Red Hood and the Outlaws #23 is genuinely heartfelt and emotional yet it ultimately feels like a poorly timed interruption of the ongoing story arc.
Red Hood and the Outlaws is coming off one of the strongest issues in the series’ history with #22, which seemingly set up the climax to Bizarro’s tragic return to form as he loses grip on his newfound intelligence. This set up #23 to be the gut-wrenching Bizarro finale that writer Scott Lobdell has been building towards for the better part of a year, but that’s not what this issue is. Instead, readers are treated to a detour through Jason Todd’s father’s past that is certainly heartfelt, but ultimately unnecessary and poorly timed.
This book opens up with three absolutely gorgeous pages from guest artist Trevor Hairsine. While I still consider Dexter Soy the definitive artist for Rebirth-era Red Hood stories, these opening pages show Hairsine is no slouch with the character either.
The first is simply badass, with a lone Red Hood surrounded by henchmen as lighting strikes in the background, illuminating the sky with violent blue hues. The next two pages see Red hood spring into action in a double splash page that not only captures the acrobatic style of Red Hood, but manages to convey his movements fluidly without losing the reader in the chaos- something even Soy struggles with from time to time.
Unfortunately, that is the only glimpse of the Red Hood in action readers get to see here, making it feel like a bit of a let down. Lately, Red Hood and the Outlaws has seen sparse action out of the titular former Robin and #23 is no different, as the story pivots from a graveyard scene to a flashback within a flashback (comics, am I right?) that details the life of Willis Todd, Jason’s father, from Willis’s perspective.
For the most part, these moments don’t provide anything new about Jason’s Dad- he’s still a drug dealing goon for hire rotting in prison. This is the first time, however, that readers hear Willis’s account of events, offering a more sympathetic perspective on the character. Rather than seeing Willis as a bad guy doing bad things to support a drug habit, readers will see a father doing absolutely anything he can to provide for his son while trying to save his drug riddled wife. These are legitimately heartfelt moments that add depth to a character previously displayed as nothing more than a deadbeat.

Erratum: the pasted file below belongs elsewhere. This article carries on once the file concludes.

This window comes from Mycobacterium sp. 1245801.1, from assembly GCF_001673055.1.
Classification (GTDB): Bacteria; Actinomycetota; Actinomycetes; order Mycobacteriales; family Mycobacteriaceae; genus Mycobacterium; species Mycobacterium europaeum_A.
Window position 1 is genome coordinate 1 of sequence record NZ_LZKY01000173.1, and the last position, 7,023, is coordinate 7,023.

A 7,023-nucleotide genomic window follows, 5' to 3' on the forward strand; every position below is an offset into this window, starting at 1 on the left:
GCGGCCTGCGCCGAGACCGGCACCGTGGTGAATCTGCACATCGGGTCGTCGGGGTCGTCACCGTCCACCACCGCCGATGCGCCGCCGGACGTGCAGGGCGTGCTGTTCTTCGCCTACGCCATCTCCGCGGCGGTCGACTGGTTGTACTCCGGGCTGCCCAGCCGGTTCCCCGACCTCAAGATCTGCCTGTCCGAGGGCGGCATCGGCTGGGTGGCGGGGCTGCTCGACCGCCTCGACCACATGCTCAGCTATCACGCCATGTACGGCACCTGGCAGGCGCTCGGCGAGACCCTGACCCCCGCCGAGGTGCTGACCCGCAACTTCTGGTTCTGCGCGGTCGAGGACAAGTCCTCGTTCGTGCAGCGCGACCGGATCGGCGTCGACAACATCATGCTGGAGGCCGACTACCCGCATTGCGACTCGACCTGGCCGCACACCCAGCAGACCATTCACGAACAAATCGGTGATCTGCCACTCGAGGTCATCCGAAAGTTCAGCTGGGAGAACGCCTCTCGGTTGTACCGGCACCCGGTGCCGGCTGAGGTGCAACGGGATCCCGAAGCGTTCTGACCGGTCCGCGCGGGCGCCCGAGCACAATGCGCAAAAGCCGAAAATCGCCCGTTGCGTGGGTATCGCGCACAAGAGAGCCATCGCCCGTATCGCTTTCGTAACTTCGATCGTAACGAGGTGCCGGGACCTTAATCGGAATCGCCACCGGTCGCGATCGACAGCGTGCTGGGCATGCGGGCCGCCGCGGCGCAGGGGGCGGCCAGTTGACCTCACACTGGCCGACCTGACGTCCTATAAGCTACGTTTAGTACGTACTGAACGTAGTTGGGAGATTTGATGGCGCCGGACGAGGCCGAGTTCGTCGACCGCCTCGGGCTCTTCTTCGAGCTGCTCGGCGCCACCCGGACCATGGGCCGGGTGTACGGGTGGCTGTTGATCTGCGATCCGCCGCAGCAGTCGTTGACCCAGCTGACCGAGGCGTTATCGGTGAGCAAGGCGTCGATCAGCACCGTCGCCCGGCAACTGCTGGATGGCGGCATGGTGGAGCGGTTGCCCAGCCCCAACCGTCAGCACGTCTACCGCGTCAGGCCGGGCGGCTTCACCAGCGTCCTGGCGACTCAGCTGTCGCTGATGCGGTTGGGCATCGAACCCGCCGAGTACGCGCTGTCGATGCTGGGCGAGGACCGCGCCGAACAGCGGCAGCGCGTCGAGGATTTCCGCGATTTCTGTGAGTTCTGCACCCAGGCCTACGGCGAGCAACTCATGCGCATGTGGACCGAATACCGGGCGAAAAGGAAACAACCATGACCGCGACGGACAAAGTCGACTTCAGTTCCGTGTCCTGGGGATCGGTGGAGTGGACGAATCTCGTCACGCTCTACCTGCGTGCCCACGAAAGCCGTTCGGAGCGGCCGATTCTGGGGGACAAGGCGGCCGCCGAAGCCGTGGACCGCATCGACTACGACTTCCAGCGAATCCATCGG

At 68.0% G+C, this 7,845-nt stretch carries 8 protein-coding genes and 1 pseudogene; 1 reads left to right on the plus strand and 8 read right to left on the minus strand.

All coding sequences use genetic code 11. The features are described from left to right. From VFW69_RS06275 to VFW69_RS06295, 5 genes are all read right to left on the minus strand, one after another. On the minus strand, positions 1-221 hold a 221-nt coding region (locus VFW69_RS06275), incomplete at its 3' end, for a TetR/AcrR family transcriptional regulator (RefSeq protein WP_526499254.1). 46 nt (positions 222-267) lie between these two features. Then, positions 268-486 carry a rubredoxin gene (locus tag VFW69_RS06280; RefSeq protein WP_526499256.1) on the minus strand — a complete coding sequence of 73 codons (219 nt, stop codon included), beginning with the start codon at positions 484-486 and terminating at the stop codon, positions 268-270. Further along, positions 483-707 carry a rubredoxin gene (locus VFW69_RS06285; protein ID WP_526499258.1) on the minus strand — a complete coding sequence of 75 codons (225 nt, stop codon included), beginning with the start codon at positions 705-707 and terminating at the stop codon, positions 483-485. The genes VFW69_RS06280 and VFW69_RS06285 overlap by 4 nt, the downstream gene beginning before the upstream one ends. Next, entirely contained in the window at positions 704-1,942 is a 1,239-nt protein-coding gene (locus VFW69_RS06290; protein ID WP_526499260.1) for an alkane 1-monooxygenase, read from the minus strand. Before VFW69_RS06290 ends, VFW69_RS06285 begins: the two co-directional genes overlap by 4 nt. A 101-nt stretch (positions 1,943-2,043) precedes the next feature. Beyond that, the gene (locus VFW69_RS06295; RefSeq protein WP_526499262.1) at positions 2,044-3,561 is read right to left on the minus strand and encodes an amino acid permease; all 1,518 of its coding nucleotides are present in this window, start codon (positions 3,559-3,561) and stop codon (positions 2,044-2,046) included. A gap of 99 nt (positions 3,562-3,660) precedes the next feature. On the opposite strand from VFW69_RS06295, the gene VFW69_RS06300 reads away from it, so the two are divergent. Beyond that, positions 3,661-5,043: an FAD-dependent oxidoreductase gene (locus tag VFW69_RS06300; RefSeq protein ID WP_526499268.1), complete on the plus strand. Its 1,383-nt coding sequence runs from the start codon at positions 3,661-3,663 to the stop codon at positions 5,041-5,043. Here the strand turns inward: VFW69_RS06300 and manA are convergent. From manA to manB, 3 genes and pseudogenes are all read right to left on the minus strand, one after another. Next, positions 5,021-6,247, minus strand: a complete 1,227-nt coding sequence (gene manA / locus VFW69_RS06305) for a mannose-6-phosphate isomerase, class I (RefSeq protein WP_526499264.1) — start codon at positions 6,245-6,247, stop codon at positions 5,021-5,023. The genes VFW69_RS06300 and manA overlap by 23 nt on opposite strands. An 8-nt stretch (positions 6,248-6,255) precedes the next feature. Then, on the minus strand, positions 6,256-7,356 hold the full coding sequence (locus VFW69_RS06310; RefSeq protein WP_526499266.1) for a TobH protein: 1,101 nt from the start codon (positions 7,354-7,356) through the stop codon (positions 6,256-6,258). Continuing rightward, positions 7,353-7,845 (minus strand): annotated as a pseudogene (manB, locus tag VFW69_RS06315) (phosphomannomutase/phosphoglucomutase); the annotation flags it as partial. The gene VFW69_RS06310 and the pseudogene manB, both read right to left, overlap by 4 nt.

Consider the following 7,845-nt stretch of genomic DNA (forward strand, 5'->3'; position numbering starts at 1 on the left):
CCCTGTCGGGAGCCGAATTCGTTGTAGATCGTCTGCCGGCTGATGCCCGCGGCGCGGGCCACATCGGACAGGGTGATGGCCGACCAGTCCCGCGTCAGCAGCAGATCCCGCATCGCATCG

This surge of empathy extends to Jason as well, who suddenly finds himself driven to discover what happened to his father in an emotionally charged, vulnerable moment. This scene in particular exemplifies what separates Jason from the villains he loops himself in with.
Jason has hated his father his entire life, never even seeing him in prison. Yet, when provided with a new perspective on his life, Jason opens himself to empathy, reluctantly allowing himself to care for a man he’s hated for so long- and that right there is what makes Jason different. He can feel empathy towards those he hates while the villains he tends to lose himself in are incapable of such feelings. His empathy is what grounds him.
Aside from Jason’s sudden wave of sympathy for his father, he also discovers his father may still be alive after accepting a deal to be apart of a scientific experiment to shorten his sentence. While this doesn’t immediately impact the overall story Lobdell has been building for the past few months, it does set up a potential conflict down the road that shifts the series focus back to Red Hood where he must confront his past yet again. I also have the sinking feeling that the unnamed multiple faced man who has suddenly appeared in the last few issues will turn out to be Jason’s dad, disfigured as the results of his experiments.
For the most part, however, this issue just had me asking why. Why now? Why interrupt the momentum of the Bizarro storyline to take a trip through Jason’s dad’s life? Why tease this conflict now? Why not wait until the Bizarro story ends then launch into a new arc? As a stand alone, this is a solid issue, but when placed in the context of the ongoing narrative it simply halts the progress of a climatic ending to a year-long. I don’t care about Jason’s dad right now, tell me what’s hapenning to Bizarro.
Red Hood and the Outlaws #23 is not the issue I was expecting and it’s not even the issue I wanted. Sure it’s a heartfelt look at the life of Jason’s father that allows for an exemplary moment of empathy from Jason, but it truly just feels like an oddly timed and unnecessary story. If readers are hoping for the climatic finale to the genius-bizarro story, they won’t find it here.